Mainspring Capital Partners of Boston is in pre-marketing mode for its inaugural fund, just months after launching as an independent venture capital affiliate of investment bank Lane Berry & Co. Once closed, the vehicle is expected to make growth equity investments in revenue-producing companies that operate within the technology, communications, media and business services spaces.
Target companies will not have received any prior institutional funding.
“The goal is to achieve early stage returns with a later-stage risk profile,” says a source familiar with the firm’s strategy.
From a structural perspective, Mainspring is perhaps best described as a cross between the Sprout Group of the 1970s and 1980s and Summit Partners/TA Associates of the early 1990s. The comparison partially comes from Mainspring’s focus on relatively small companies (similar to Sprout’s focus), which only need between $5 million and $10 million, but also to its affiliated – albeit arm’s length – relationship with an investment bank. The Summit/TA similarity is primarily in terms of generating deal flow, as Mainspring expects that nearly 20% of its opportunities will come through cold calling.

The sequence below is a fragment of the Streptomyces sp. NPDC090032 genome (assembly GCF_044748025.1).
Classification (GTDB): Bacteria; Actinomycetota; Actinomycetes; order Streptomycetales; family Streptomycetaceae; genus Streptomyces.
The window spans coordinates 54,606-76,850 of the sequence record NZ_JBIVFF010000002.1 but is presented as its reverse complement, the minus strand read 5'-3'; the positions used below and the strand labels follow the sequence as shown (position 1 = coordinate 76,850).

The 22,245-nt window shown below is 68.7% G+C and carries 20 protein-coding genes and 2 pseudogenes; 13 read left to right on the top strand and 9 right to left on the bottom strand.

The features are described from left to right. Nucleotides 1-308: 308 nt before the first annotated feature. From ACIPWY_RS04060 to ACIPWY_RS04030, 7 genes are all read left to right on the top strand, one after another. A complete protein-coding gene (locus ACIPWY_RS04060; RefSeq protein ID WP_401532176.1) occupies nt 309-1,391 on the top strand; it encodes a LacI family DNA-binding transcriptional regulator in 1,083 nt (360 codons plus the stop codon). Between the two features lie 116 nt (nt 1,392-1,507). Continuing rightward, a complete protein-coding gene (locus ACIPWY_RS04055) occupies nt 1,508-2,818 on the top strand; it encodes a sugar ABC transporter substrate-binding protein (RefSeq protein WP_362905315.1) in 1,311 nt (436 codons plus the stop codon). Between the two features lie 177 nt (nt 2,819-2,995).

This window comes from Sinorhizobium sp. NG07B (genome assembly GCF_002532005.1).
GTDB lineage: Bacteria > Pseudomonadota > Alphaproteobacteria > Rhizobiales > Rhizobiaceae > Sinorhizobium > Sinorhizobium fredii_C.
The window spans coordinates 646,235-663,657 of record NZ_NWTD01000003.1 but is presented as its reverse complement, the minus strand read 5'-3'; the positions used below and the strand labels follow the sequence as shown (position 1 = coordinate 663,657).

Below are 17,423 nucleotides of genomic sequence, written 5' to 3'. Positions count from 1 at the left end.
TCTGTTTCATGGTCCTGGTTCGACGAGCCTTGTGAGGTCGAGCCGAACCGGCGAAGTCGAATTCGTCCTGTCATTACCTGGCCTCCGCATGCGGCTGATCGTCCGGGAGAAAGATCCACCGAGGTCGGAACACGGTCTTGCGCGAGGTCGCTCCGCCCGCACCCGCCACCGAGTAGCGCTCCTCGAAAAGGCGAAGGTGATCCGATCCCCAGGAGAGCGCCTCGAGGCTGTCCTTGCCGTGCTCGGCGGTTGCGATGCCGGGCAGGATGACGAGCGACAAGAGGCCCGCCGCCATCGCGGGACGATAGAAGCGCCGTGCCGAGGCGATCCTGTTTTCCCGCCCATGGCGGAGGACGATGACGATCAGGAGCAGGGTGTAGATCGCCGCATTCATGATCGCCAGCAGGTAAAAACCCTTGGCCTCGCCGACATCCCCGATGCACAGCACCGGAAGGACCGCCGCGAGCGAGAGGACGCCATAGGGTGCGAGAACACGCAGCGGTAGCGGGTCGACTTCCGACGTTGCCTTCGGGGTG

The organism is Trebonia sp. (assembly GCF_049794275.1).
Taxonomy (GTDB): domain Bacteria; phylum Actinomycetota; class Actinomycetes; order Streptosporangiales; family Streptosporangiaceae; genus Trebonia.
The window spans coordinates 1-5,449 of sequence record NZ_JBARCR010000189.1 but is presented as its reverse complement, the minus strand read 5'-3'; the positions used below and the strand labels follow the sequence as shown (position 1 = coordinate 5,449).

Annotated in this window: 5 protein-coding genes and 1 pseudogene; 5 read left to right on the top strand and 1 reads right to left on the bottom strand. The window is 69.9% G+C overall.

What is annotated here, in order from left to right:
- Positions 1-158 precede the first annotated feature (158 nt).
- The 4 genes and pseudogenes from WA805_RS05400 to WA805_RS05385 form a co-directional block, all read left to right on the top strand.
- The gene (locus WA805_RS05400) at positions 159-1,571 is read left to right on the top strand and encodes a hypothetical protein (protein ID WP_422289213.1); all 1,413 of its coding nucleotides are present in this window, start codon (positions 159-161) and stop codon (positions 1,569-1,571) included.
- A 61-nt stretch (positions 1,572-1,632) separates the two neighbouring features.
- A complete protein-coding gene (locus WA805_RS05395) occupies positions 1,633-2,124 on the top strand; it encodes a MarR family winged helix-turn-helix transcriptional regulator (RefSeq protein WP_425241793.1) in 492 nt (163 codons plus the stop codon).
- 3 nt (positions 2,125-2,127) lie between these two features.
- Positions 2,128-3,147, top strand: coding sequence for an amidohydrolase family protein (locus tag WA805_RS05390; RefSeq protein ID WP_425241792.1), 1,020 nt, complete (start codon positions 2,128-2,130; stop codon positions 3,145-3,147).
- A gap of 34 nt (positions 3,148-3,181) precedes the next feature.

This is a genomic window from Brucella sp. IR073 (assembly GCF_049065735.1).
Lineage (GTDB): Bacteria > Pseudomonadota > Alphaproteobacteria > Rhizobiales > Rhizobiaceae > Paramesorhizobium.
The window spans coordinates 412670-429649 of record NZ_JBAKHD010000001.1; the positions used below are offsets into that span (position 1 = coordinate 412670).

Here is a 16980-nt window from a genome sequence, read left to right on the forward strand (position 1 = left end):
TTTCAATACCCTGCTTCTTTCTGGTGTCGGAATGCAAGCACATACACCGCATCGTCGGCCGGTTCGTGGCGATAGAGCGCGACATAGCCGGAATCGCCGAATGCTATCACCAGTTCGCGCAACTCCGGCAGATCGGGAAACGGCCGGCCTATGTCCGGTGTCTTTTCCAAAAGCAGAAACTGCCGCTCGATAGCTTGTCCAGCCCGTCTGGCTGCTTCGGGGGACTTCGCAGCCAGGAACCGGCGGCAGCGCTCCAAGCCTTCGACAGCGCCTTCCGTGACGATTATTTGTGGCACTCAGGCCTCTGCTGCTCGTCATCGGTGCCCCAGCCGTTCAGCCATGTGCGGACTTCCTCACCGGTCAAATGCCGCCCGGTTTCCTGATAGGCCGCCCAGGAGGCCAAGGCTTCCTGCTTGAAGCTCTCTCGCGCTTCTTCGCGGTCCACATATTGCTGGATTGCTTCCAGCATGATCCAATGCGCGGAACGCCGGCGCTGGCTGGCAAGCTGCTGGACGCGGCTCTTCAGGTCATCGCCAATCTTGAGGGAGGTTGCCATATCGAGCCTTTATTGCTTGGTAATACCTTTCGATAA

Not surprisingly, the Mainspring management team has a history with Sprout and Summit. Fred Lane was the eighth banker hired at Sprout’s affiliate bank Donaldson, Lufkin & Jenrette, and stayed through the CSFB merger, until leaving to co-found Lane Berry in 2002.
Michael Balmuth spent eight years as a general partner with Summit, and served as co-founder of the VC-focused Summit Accelerator Fund. Mainspring’s third managing partner is Balmuth’s Harvard Business School chum Pat Curran. He had been a partner with Great Hill Partners since 2000.